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PROPERTY

Property in Austria: A roundup of the latest news and info

Stay up-to-date on the latest Austrian property news with The Local's weekly roundup.

Austria property

Thinking of buying a house, moving house, investing or just curious about the property market in Austria? 

Here’s our weekly property wrap. 

Tyrol is six times more expensive than the east of Austria

A new study by Immowelt has revealed the Kitzbühel district in Tyrol is the most expensive region for property in Austria.

The average price for one square meter in the alpine district is €8,050 – six times more than the average price in the east of the country.

The report states: “This is due to numerous luxury apartments in the popular ski resorts: Chalets in Kirchberg or penthouse apartments in Kitzbühel for several million Euros are not uncommon on the market. 

“This offer is aimed more at well-heeled investors. There are hardly any affordable apartments or houses to buy yourself.”

READ MORE: Five common apartment scams in Austria

Kitzbühel recently recorded the highest property sale for an apartment or house in Austria. In the second quarter of 2021, a single-family house sold for €10.3 million. 

The next expensive spot for property is the city of Innsbruck (also in Tyrol) at €6,560 per square meter, followed by €5,860 in Salzburg city and €5,160 in Hallein in Salzburg.

However, in Salzburg city most properties are not purchased to live in but to rent out to tourists.

Vienna was listed at the eighth most expensive place in Austria for property with the average price per square meter at €4,880.

There is also lots of construction taking place in Vienna to keep up with a growing population and high demand for residential property.

Lower Austria and Burgenland are the cheapest places for property 

The Immowelt study revealed Lilienfeld in Lower Austria and Jennersdorf in Burgenland as the cheapest places to buy property.

The average price per square meter in Lilienfeld is €1,370 and in Jennersdorf it is €1,380.

FOR MEMBERS: Everything that changes in Austria in September 2021

According to Immowelt: “One of the reasons for this is that the number of residents in Lilienfeld is declining and the demand for living space is therefore not as great as in the flourishing western districts.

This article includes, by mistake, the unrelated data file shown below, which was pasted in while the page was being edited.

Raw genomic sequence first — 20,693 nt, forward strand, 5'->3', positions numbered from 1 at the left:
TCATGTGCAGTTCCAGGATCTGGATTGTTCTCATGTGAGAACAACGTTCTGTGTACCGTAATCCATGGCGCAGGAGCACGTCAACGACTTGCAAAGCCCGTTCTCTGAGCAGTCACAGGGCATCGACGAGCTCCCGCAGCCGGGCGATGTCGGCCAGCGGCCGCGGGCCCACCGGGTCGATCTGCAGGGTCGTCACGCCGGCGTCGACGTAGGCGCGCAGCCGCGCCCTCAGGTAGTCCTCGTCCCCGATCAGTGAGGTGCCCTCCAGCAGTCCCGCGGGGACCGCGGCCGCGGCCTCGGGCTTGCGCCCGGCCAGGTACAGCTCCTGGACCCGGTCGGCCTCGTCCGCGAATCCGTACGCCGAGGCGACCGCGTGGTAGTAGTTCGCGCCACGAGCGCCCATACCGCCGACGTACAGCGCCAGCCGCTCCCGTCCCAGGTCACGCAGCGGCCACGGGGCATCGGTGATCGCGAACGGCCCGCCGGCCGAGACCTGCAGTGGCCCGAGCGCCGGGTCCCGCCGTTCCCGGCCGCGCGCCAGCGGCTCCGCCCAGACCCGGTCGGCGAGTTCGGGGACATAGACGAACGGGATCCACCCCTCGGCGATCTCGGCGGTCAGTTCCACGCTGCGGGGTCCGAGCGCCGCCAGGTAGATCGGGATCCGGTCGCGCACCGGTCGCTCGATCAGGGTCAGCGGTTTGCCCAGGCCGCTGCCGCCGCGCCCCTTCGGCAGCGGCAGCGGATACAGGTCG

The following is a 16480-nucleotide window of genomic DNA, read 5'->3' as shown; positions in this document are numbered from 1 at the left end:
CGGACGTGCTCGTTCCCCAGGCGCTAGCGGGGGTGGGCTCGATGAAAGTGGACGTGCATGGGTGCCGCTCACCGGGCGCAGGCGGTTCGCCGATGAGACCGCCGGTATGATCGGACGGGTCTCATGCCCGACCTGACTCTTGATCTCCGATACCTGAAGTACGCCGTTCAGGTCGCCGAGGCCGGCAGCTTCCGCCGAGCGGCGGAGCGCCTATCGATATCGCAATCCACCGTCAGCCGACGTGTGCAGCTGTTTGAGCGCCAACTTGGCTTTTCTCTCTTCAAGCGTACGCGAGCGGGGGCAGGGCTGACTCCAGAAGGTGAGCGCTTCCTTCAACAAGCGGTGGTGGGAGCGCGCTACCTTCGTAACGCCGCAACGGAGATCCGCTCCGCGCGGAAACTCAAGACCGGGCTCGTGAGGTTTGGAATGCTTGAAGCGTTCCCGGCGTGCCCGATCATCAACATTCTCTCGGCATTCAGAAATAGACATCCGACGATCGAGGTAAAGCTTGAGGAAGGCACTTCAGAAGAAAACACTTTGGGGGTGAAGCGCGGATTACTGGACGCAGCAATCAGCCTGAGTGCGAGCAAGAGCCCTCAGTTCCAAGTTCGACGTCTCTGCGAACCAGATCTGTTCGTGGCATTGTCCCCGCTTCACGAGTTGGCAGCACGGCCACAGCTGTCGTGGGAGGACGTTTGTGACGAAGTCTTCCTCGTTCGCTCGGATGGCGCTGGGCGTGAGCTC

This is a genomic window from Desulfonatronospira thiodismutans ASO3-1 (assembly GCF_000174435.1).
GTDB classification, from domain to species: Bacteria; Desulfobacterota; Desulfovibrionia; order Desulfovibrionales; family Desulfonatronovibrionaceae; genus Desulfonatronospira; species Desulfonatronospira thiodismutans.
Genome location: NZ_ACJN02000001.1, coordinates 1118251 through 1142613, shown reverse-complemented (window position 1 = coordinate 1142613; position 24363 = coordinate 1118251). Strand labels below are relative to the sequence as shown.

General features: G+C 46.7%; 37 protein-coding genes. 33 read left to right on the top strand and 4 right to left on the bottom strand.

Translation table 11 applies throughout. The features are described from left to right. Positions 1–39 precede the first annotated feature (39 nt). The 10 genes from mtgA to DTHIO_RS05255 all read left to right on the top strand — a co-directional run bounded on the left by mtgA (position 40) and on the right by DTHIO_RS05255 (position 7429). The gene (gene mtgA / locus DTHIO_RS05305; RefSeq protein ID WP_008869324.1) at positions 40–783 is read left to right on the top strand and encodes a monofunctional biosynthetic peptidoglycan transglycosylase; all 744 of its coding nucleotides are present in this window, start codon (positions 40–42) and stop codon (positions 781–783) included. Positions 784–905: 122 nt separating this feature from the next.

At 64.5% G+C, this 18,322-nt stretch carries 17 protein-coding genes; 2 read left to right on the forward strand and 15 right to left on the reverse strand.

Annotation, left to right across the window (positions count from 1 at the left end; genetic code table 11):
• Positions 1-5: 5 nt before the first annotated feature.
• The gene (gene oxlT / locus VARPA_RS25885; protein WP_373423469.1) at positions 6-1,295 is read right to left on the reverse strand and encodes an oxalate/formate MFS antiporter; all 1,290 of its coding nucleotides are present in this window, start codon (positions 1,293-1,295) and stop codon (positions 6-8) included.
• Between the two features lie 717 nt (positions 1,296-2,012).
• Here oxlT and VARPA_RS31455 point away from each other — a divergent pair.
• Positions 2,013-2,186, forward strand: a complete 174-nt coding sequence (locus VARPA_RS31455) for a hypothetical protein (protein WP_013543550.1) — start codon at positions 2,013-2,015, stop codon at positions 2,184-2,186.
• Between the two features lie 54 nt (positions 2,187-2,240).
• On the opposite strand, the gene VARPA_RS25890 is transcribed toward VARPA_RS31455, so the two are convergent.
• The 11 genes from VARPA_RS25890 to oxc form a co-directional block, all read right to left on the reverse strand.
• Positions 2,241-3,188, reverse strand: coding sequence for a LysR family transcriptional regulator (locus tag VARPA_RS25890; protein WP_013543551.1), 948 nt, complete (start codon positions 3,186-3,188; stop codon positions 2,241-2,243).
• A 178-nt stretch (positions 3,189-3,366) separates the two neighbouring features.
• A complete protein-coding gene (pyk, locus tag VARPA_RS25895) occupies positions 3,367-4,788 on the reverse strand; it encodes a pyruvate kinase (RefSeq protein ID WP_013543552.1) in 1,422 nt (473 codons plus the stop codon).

“Instead of new buildings, the market is determined by cheaper existing properties.”

Warnings of a real estate bubble

The Empirica Research Institute is warning of a real estate bubble across Europe.

Handelsblatt reports that as soon as interest rates rise, rent prices will also have to go up.

Reiner Braun, CEO of the Empirica Research Institute, said: “Of course we have a real estate bubble.”

READ ALSO: Water, sewage and garbage costs to increase in Vienna next year

Annika Winsth, chief economist at Nordic bank Nordea, has also issued a warning of overheating in the European property market.

This comes as the Remax broker network recorded 76,589 property transactions in Austria in the first half of 2021. 

The total value of sales was €19.6 billion – 20 percent more than in 2020.

The real estate market in Vorarlberg is booming

From January to June of this year, €1.24 million worth of real estate transactions were carried out in Vorarlberg – an increase of 15 percent on the previous year.

Bregenz, Dornbirn and Feldkirch are the districts with the highest growth in property transactions in the province.

In an article on Vorarlberg Online, Bernhard Reikersdorfer, Managing Director of Remax Austria, said many people are purchasing property in Vorarlberg as an investment or as an additional pension provision.

Did you know?

The most expensive real estate sales in Austria in the first half of 2021 were in Vienna.

An office building complex in the 12th District sold for €120 million, followed by an apartment building in the 1st District for €44 million.

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PROPERTY

EXPLAINED: The rules for buying property in Graz as a foreigner